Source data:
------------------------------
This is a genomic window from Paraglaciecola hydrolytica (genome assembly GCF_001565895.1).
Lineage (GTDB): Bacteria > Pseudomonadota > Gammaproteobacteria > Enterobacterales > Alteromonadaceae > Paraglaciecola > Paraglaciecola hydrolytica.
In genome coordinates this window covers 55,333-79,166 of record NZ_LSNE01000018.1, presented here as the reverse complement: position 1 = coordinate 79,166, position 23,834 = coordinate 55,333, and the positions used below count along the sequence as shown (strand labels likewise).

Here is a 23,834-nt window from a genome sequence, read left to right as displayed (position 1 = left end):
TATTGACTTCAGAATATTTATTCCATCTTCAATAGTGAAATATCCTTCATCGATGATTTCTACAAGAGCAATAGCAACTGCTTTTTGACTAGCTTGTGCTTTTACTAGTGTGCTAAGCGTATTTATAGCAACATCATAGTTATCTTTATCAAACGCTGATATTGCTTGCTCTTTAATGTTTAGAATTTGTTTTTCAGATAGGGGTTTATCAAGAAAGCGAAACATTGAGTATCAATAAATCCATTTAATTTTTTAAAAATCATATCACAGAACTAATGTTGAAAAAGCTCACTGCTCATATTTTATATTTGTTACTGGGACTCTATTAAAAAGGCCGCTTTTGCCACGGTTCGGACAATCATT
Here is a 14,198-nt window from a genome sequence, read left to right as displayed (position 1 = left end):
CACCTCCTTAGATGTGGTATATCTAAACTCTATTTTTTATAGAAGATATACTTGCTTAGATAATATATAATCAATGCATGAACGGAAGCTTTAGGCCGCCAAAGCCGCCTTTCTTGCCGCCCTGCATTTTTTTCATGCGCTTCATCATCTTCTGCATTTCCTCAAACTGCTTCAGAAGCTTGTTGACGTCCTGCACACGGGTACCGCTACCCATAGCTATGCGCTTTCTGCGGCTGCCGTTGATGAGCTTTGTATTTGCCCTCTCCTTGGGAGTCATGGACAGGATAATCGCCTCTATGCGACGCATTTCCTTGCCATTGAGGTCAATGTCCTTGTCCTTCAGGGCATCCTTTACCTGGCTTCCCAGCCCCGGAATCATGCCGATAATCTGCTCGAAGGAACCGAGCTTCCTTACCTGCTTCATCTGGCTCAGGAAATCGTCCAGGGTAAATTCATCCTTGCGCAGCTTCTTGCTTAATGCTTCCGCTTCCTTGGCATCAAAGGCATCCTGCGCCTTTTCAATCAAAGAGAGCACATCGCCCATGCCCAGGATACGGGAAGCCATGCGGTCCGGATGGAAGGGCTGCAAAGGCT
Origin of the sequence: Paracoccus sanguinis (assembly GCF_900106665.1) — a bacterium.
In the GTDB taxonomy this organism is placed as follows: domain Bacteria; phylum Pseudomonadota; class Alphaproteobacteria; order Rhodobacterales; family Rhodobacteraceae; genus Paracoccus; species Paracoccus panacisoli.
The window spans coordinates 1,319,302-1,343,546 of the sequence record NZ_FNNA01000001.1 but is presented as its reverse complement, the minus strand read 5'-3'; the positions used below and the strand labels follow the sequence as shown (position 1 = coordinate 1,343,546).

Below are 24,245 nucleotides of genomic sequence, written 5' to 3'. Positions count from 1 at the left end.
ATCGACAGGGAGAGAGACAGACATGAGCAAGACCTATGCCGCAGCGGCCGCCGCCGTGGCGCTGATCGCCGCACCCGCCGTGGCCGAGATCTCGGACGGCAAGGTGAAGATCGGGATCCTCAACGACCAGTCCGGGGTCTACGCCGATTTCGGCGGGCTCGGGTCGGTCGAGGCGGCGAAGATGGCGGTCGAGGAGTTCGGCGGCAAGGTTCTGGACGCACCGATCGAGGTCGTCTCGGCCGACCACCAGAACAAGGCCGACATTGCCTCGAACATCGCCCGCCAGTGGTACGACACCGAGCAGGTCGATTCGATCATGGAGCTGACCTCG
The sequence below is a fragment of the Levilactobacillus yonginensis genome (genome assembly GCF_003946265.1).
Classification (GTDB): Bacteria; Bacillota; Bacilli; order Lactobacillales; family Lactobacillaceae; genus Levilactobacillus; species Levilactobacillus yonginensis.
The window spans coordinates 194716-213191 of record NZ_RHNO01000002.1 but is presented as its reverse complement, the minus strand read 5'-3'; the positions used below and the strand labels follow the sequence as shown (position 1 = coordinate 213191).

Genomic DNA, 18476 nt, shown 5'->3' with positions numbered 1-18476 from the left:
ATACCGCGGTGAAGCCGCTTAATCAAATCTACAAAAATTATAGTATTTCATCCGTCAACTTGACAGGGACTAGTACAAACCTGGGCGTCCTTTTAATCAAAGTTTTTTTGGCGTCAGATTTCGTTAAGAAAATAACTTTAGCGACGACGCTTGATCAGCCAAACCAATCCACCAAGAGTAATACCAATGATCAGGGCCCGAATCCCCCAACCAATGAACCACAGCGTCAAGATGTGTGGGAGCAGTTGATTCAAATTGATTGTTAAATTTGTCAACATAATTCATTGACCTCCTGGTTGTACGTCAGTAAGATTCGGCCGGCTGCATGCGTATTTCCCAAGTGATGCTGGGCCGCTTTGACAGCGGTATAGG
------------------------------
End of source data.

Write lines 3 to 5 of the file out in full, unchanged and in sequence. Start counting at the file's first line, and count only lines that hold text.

In genome coordinates this window covers 55,333-79,166 of record NZ_LSNE01000018.1, presented here as the reverse complement: position 1 = coordinate 79,166, position 23,834 = coordinate 55,333, and the positions used below count along the sequence as shown (strand labels likewise).

Here is a 23,834-nt window from a genome sequence, read left to right as displayed (position 1 = left end):
TATTGACTTCAGAATATTTATTCCATCTTCAATAGTGAAATATCCTTCATCGATGATTTCTACAAGAGCAATAGCAACTGCTTTTTGACTAGCTTGTGCTTTTACTAGTGTGCTAAGCGTATTTATAGCAACATCATAGTTATCTTTATCAAACGCTGATATTGCTTGCTCTTTAATGTTTAGAATTTGTTTTTCAGATAGGGGTTTATCAAGAAAGCGAAACATTGAGTATCAATAAATCCATTTAATTTTTTAAAAATCATATCACAGAACTAATGTTGAAAAAGCTCACTGCTCATATTTTATATTTGTTACTGGGACTCTATTAAAAAGGCCGCTTTTGCCACGGTTCGGACAATCATT